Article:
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Outriders: Worldslayer Review – A Mixed Bag

Third-person looter shooter Outriders was developed by People Can Fly and published by Square Enix in 2021. The game takes place in a dark sci-fi setting on a planet named Enoch, where hatred and lawlessness are prevalent. Amid an ongoing struggle, you are given the responsibility of protecting what is left of mankind.

Despite suffering from a series of technical problems since launch, the game has managed to develop a decent following of diehard looter shooter fans, who have been sticking around in anticipation of the Worldslayer expansion. The latter aims to please its diehard community with additional content that expands Outriders with a brand new campaign, additional endgame modes, and fresh loot.

Those who have completed the base campaign will recall that, despite having thwarted a dreadful threat, the situation on the surface of Enoch is far from being under control. The Worldslayer campaign kicks off with rampant storms. The strange weather occurrences on the planet are getting out of hand, and a solution must be found as quickly as possible to save the remaining survivors from either being burned by lightning, at best or turning into monsters.

The story is nothing to write home about and is essentially a missed opportunity. Despite a few surprises that save the plot from being overly predictable, Worldslayer’s storyline struggles to get going in the roughly three to four hours it takes to get to the end credits.

From a gameplay perspective, not much has changed or been iterated upon from the base game’s campaign in Worldslayer. In terms of level design, it’s still largely a confined and linear affair.

While there are new areas to explore, they’re largely populated by the same creatures found in the base campaign. The only exception comes in the form of three bosses that you encounter during the expansion. 

The DLC allows you to explore the desolate Black Gulch, which is under the hands of the rebels commanded by Ereshkigal, in addition to a freezing wasteland and a canyon with red rocks that are partially covered in snow. There’s also the city of Tarya Gratar, which, as opposed to what was shown in the base game’s climax, more carefully and meticulously recreates the aesthetics and architecture of the Pax.

While the new campaign is serviceable at best, Worldslayer’s progression and endgame receive some worthwhile additions. Two sorts of new skill points are acquired from killing enemies and gaining experience, and they can be spent in the Pax and Ascension sections of the menu.

The Pax system allows you to increase any parameter by a modest percentage, ranging from weapon damage, and skill healing to your maximum health and shield. Meanwhile, the Ascension menu is a mini-tree in parallel to the basic skill tree, which can be reset at any moment and makes room for some build variety.

The brand new endgame introduced in Worldslayer is referred to as the Trial of Tarya Gratar. It is the main focus of the expansion, and it provides a different structure from that of Expeditions. These Trials are essentially dungeons, alternated by areas with multiple access routes that can be explored freely. Some of these routes can lead to boss encounters and rewards, while others enable you to continue on your journey to the city’s core to learn about its hidden secrets. The enemies featured in the Trials are entirely random, which helps to keep things relatively fresh across multiple runs. It’s a more engrossing and involving activity compared to the Expeditions from the original endgame. The latter is still available, though, should you wish to grind for loot.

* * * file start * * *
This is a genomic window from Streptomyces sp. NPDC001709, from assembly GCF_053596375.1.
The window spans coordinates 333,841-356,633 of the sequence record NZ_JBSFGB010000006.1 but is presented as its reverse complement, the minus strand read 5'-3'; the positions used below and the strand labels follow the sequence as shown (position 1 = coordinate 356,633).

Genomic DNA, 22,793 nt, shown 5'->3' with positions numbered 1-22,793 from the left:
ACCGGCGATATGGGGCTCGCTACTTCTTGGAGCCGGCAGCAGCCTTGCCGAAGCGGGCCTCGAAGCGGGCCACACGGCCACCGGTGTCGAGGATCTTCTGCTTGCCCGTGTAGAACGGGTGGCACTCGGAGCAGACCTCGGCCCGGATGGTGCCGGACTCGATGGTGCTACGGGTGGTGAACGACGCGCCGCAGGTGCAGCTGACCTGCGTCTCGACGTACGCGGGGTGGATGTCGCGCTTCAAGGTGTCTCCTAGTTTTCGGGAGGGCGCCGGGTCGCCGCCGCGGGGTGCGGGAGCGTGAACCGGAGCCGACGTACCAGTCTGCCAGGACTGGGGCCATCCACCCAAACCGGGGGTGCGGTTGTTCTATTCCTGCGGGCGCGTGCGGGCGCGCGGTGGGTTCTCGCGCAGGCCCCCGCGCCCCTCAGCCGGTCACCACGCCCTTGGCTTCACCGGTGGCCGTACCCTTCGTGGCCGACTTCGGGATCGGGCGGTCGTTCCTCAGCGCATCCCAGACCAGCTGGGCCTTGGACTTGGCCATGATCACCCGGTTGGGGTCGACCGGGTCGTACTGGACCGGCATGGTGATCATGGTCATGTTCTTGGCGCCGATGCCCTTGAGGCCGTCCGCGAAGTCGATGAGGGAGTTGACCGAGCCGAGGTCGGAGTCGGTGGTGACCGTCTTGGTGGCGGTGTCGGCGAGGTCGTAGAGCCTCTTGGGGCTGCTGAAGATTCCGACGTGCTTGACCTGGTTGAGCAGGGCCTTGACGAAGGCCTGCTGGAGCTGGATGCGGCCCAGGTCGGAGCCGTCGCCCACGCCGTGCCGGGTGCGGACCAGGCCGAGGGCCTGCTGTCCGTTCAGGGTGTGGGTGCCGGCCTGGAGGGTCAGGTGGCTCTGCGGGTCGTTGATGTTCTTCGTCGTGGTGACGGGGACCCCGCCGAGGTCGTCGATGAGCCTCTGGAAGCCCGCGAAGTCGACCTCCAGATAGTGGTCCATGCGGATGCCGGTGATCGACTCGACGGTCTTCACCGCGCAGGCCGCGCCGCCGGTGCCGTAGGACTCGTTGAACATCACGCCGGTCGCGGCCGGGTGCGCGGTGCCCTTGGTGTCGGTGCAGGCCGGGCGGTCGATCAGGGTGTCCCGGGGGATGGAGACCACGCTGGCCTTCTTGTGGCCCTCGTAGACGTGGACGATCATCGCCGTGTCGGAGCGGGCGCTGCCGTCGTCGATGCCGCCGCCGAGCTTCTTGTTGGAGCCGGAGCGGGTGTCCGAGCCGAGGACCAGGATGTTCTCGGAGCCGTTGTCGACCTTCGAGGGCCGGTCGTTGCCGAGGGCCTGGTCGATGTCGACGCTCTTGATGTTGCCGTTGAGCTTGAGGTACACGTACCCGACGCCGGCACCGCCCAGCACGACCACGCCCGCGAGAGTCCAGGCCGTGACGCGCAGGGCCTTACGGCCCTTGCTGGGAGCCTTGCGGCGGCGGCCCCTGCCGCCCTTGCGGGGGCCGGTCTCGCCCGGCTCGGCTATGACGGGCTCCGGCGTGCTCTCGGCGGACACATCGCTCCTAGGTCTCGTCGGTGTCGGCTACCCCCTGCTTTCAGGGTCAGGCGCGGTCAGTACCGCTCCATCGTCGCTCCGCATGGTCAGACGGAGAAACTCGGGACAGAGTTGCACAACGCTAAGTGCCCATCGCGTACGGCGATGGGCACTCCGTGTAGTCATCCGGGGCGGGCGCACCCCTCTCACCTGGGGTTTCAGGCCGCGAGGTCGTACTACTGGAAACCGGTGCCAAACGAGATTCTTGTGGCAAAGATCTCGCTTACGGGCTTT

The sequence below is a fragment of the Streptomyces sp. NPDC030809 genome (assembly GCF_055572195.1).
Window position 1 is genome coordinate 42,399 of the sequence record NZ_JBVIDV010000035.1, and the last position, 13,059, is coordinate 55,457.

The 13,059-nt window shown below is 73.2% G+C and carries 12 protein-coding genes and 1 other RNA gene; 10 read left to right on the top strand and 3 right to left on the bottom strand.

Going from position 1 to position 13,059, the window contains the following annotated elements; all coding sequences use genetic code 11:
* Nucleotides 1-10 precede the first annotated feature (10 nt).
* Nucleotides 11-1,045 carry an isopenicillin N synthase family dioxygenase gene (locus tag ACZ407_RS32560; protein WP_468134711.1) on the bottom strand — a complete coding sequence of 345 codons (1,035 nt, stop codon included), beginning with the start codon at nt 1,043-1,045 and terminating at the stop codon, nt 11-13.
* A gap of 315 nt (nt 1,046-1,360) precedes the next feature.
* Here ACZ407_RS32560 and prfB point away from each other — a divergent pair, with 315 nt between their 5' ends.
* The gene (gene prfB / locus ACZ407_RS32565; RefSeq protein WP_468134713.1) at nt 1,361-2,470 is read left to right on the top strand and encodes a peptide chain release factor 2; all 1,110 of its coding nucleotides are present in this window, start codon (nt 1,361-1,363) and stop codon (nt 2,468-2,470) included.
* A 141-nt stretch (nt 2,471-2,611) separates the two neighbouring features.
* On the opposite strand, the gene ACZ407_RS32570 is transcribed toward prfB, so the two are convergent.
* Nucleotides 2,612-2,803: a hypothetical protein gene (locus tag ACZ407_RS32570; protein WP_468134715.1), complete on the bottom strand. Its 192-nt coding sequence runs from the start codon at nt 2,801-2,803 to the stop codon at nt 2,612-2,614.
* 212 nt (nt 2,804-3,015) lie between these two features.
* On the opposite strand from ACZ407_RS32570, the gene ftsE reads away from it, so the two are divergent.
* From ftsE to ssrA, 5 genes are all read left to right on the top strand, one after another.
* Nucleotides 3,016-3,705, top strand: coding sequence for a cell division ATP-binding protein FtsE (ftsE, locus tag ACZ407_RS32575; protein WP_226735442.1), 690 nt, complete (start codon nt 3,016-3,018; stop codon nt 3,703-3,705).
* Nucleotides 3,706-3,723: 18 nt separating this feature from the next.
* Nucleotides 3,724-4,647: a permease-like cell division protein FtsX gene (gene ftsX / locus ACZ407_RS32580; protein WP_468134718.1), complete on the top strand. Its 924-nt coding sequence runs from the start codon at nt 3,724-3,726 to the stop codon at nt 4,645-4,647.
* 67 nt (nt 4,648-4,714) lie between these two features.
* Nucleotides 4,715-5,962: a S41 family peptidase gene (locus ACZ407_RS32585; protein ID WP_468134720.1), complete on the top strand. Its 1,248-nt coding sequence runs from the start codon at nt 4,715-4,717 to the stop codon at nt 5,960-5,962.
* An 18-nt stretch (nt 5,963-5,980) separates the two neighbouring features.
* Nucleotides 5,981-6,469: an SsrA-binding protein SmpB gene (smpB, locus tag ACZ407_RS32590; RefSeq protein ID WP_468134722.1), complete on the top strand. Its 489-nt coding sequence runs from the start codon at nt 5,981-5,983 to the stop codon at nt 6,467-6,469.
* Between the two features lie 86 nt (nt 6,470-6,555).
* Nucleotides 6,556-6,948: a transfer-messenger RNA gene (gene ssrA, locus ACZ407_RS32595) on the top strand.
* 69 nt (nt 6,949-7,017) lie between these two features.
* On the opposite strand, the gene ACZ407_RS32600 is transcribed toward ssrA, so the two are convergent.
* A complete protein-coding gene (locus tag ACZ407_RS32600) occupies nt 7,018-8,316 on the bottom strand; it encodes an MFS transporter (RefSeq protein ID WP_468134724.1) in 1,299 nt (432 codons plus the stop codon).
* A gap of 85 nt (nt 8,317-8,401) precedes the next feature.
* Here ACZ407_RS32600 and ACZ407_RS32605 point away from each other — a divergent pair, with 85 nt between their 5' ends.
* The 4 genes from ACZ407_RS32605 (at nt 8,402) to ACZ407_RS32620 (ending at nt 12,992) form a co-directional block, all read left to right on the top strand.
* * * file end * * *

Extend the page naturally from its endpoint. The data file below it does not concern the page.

Speaking of loot, the Outriders community at large has been largely critical of the low drop rate of legendary items in the base. Developer People Can Fly has made some changes in this regard that fans will certainly appreciate, but, at the same time, one can’t help but feel that the loot system here is still under the heavy influence of that of live service games. On the plus side, the loot itself is appealing in terms of design. Legendary weapons and armor are distinct, and stand out as valuable among common gear. 

Outriders: Worldslayer lacks the mass appeal to bring back those who had quit the base game. It targets its diehard community and succeeds in doing so to an extent. The new campaign is largely forgettable, though necessary to get to a more entertaining endgame that’s bound to please fans.

Outriders: Worldslayer Game Information

  • Price: $59.99
  • Publisher: Square Enix
  • Developer: People Can Fly
  • Platform: PS5 (Reviewed)
  • Disclaimer: A review code was given by the publisher


Outriders: Worldslayer is a mixed bag of content that will likely appeal to no one outside of its diehard community.

Total Rating

Muhammad Ali Bari

Muhammad Ali Bari has a knack for covering reviews. He manages our content pipeline, creates timelines for scheduled editorial tasks, and helps us cover exciting content. In his spare time, he enjoys playing multiplayer games.

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